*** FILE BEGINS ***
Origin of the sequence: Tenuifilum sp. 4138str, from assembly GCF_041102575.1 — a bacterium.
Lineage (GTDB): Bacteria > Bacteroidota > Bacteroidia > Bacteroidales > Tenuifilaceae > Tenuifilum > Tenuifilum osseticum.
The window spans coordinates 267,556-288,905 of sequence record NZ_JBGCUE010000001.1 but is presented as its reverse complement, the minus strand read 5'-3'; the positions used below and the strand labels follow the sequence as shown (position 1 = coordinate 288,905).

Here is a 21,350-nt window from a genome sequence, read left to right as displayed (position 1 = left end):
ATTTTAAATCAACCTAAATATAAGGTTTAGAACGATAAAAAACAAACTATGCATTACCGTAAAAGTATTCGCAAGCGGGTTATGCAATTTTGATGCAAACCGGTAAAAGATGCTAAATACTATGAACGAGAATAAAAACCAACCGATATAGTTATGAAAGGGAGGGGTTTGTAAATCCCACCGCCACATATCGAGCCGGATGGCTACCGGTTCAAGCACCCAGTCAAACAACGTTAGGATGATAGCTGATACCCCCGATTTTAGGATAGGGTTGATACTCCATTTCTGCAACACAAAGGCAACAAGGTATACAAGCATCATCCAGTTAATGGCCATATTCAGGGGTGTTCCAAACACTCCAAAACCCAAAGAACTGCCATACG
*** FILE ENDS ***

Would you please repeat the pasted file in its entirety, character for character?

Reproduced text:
Origin of the sequence: Tenuifilum sp. 4138str, from assembly GCF_041102575.1 — a bacterium.
Lineage (GTDB): Bacteria > Bacteroidota > Bacteroidia > Bacteroidales > Tenuifilaceae > Tenuifilum > Tenuifilum osseticum.
The window spans coordinates 267,556-288,905 of sequence record NZ_JBGCUE010000001.1 but is presented as its reverse complement, the minus strand read 5'-3'; the positions used below and the strand labels follow the sequence as shown (position 1 = coordinate 288,905).

Here is a 21,350-nt window from a genome sequence, read left to right as displayed (position 1 = left end):
ATTTTAAATCAACCTAAATATAAGGTTTAGAACGATAAAAAACAAACTATGCATTACCGTAAAAGTATTCGCAAGCGGGTTATGCAATTTTGATGCAAACCGGTAAAAGATGCTAAATACTATGAACGAGAATAAAAACCAACCGATATAGTTATGAAAGGGAGGGGTTTGTAAATCCCACCGCCACATATCGAGCCGGATGGCTACCGGTTCAAGCACCCAGTCAAACAACGTTAGGATGATAGCTGATACCCCCGATTTTAGGATAGGGTTGATACTCCATTTCTGCAACACAAAGGCAACAAGGTATACAAGCATCATCCAGTTAATGGCCATATTCAGGGGTGTTCCAAACACTCCAAAACCCAAAGAACTGCCATACG